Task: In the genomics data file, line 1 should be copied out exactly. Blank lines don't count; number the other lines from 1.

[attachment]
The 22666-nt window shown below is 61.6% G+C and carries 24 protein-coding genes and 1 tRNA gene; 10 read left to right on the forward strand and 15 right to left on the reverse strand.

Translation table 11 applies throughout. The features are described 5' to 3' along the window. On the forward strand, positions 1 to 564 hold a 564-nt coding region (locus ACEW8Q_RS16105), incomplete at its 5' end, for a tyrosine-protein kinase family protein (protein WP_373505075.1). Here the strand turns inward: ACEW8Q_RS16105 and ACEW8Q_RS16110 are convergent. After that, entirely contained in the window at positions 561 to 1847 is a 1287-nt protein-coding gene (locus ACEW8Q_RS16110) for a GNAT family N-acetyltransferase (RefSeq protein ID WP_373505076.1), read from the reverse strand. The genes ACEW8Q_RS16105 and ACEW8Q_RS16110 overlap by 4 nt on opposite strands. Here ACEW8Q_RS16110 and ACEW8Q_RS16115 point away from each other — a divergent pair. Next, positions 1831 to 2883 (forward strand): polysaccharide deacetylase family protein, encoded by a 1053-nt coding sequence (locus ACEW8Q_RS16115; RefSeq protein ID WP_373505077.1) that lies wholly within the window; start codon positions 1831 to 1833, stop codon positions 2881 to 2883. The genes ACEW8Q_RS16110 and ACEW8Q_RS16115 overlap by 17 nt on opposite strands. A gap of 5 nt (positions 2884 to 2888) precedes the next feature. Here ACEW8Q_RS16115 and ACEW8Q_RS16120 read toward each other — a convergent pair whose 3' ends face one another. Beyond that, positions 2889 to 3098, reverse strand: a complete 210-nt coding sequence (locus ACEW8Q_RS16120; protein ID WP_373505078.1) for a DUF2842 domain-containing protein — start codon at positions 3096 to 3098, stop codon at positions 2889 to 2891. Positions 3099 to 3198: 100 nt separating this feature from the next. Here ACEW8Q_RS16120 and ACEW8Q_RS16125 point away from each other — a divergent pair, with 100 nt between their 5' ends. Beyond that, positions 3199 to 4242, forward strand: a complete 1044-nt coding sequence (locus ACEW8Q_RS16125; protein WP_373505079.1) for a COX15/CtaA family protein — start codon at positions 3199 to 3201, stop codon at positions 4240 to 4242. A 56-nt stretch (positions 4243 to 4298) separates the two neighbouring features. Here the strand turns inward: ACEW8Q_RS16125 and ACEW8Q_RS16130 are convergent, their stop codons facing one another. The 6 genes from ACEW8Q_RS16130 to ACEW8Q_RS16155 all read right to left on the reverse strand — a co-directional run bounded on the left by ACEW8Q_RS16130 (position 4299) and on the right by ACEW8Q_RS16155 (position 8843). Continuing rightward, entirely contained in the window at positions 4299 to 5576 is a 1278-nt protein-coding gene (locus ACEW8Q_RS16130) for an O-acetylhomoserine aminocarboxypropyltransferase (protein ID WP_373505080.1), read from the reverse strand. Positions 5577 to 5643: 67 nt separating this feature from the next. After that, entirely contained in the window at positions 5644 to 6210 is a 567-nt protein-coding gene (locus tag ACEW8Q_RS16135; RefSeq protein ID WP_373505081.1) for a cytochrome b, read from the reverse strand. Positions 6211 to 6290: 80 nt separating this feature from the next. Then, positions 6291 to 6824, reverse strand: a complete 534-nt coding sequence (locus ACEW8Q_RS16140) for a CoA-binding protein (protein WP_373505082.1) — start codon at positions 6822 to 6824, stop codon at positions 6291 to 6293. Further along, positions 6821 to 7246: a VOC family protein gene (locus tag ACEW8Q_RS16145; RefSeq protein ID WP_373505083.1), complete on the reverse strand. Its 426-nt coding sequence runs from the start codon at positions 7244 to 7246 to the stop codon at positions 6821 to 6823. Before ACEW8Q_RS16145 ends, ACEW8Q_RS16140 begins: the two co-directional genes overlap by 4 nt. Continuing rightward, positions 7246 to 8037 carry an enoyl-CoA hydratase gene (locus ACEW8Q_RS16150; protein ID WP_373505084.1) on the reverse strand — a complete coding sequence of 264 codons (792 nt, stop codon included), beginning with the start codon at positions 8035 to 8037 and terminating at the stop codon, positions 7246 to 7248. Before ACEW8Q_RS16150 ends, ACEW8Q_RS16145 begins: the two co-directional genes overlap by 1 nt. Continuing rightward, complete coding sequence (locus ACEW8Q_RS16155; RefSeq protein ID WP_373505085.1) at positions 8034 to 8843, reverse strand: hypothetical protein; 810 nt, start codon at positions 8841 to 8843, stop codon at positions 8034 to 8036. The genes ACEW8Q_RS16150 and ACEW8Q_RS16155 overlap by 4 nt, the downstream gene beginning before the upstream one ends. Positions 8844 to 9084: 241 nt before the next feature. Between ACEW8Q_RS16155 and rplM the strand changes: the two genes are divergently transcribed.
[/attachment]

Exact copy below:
The 22666-nt window shown below is 61.6% G+C and carries 24 protein-coding genes and 1 tRNA gene; 10 read left to right on the forward strand and 15 right to left on the reverse strand.